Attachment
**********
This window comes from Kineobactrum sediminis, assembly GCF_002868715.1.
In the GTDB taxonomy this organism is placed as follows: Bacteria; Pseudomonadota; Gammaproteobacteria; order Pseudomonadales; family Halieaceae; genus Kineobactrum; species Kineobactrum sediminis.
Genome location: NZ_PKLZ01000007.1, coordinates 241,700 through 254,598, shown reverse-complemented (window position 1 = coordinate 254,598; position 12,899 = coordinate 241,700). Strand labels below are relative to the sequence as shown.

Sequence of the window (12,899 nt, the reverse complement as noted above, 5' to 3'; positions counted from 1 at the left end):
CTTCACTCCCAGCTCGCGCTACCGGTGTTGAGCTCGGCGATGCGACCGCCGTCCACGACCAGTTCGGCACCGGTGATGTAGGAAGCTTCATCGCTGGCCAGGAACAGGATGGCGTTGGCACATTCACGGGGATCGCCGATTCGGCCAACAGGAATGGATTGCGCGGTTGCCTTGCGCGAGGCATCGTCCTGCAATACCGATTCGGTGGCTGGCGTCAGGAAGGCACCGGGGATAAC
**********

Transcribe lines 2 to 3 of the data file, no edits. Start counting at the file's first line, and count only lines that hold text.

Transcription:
In the GTDB taxonomy this organism is placed as follows: Bacteria; Pseudomonadota; Gammaproteobacteria; order Pseudomonadales; family Halieaceae; genus Kineobactrum; species Kineobactrum sediminis.
Genome location: NZ_PKLZ01000007.1, coordinates 241,700 through 254,598, shown reverse-complemented (window position 1 = coordinate 254,598; position 12,899 = coordinate 241,700). Strand labels below are relative to the sequence as shown.